Then, a glimmer of hope. I had heard rumors of a senior academic surgeon at the University of Malaya retiring to enter private practice. A few weeks later I saw an ad in the papers for that opening and submitted my application, just like the dean of the other medical school had reminded me earlier. I also wrote my Canadian referees to alert them.

            In truth, I was not terribly worried about my future. If my native land did not need my talent, I have the whole wide world. Karen however, was worried that my family would blame her if we were to return to the West. It did not help that whenever she phoned Canada (which was rare as it was so expensive) she would always end up crying. That upset my parents very much; they viewed that as their failure to make their daughter-in-law feel at home.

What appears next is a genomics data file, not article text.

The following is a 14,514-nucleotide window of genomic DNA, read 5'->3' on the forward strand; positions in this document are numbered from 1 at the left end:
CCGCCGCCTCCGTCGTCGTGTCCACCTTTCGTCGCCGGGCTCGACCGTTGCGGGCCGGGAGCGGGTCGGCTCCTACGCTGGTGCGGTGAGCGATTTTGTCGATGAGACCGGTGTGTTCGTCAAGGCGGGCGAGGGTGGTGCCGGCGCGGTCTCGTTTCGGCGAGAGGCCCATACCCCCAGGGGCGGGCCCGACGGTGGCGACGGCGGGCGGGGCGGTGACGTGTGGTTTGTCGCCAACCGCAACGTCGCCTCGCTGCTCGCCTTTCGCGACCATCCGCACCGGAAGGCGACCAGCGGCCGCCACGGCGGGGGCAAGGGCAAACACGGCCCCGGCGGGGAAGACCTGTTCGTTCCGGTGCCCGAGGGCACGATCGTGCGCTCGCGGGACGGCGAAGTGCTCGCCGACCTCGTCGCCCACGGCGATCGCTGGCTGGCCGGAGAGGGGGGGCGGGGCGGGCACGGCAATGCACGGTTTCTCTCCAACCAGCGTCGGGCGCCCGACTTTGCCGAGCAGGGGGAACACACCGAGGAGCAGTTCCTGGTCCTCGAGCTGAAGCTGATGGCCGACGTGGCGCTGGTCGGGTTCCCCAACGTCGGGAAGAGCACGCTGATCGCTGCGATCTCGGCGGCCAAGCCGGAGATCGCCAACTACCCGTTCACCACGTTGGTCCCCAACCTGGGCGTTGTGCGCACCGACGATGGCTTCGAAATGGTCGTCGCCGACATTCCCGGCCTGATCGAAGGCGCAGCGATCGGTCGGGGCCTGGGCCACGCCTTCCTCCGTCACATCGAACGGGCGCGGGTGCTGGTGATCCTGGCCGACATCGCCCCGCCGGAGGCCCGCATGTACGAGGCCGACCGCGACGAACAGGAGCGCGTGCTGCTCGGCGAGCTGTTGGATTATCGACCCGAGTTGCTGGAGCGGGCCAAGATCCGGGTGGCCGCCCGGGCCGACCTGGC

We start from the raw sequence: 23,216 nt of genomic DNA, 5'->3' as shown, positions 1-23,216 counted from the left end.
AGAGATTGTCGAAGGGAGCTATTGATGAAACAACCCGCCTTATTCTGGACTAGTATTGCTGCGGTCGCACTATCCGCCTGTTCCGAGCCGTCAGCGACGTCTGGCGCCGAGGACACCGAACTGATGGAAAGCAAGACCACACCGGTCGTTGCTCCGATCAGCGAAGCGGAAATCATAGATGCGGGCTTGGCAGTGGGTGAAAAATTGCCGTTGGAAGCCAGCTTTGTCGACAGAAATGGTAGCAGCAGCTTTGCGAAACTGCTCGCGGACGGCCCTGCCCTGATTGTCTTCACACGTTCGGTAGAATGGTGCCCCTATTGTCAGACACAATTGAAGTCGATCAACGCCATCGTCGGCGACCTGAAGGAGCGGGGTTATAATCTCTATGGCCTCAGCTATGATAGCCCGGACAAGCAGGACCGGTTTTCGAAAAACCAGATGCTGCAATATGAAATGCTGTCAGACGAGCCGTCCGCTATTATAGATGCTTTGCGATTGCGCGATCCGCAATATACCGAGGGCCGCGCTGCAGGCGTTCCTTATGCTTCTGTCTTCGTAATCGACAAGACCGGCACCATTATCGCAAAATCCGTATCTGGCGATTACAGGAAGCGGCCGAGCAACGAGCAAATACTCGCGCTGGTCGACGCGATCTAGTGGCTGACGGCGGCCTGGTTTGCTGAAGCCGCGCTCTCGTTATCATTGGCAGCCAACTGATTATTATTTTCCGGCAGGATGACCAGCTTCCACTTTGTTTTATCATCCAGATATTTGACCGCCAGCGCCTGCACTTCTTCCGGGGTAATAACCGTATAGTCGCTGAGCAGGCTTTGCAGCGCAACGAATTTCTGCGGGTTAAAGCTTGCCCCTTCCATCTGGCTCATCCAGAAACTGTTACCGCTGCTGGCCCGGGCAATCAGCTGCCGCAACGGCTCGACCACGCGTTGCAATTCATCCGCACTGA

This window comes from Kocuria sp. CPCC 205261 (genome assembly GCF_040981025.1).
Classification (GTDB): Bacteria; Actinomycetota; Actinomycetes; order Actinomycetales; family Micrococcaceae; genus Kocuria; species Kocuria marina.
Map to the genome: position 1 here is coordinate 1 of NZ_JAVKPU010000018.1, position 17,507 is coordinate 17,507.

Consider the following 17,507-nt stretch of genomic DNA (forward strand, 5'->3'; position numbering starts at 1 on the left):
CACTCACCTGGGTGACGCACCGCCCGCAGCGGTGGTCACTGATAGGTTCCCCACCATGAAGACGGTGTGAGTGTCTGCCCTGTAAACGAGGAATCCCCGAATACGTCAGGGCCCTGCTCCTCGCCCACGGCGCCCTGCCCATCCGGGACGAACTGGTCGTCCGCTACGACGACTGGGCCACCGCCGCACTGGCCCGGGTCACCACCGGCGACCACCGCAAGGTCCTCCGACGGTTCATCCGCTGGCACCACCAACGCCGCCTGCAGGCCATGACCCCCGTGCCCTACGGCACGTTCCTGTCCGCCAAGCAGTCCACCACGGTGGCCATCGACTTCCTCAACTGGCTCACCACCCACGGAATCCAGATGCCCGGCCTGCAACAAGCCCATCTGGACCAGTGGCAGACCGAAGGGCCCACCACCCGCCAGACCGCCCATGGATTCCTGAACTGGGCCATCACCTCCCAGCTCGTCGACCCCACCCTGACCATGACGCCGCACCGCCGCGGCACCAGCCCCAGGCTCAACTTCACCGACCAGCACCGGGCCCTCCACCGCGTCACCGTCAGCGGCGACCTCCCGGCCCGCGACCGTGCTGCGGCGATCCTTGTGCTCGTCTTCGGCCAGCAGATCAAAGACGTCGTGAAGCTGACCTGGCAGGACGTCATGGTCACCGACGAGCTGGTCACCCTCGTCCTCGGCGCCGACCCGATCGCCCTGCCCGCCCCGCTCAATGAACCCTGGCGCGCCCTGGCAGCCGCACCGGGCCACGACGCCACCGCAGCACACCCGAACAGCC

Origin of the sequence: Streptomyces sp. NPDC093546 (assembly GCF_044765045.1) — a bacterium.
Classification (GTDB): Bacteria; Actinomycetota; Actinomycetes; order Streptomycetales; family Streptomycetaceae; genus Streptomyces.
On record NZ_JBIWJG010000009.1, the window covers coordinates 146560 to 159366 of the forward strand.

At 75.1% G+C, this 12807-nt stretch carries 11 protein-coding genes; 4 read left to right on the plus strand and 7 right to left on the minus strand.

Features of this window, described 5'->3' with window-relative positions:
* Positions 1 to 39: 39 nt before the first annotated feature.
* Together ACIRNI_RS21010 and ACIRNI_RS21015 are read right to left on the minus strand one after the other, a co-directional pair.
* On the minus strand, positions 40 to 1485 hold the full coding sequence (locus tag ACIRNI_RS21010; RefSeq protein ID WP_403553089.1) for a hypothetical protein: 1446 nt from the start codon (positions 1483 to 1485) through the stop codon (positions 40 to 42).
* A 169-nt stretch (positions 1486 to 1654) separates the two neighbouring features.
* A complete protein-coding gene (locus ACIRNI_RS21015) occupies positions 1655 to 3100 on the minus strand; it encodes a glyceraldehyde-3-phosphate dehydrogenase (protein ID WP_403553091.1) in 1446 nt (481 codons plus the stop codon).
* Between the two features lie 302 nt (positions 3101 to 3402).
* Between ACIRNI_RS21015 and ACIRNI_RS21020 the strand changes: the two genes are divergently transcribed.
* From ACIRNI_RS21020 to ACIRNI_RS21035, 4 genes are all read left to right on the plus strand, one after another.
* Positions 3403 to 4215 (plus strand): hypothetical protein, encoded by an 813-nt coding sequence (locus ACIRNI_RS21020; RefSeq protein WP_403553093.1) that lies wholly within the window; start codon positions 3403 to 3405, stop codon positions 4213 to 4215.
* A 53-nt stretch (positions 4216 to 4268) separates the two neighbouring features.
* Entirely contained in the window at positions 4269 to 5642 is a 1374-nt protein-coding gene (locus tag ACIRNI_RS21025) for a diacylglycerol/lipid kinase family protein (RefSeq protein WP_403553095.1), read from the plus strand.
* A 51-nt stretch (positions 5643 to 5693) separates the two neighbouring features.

After much soul searching, that weekend Karen and I decided that I should leave GHKL. I wanted to be as far away as possible from those obstructionist and hidebound civil servants lest they would infect me with their warped values. Another big reason was that should I decide to leave Malaysia, I would have had the opportunity to see more of my country. I had never seen much of it before I left for Canada. I was also getting fed up with the traffic and congestion of KL.

Next:  Excerpt #33: A Change of Direction

From the writer’s second memoir, The Son Has Not Returned. A Surgeon In His Native Malaysia, 2018.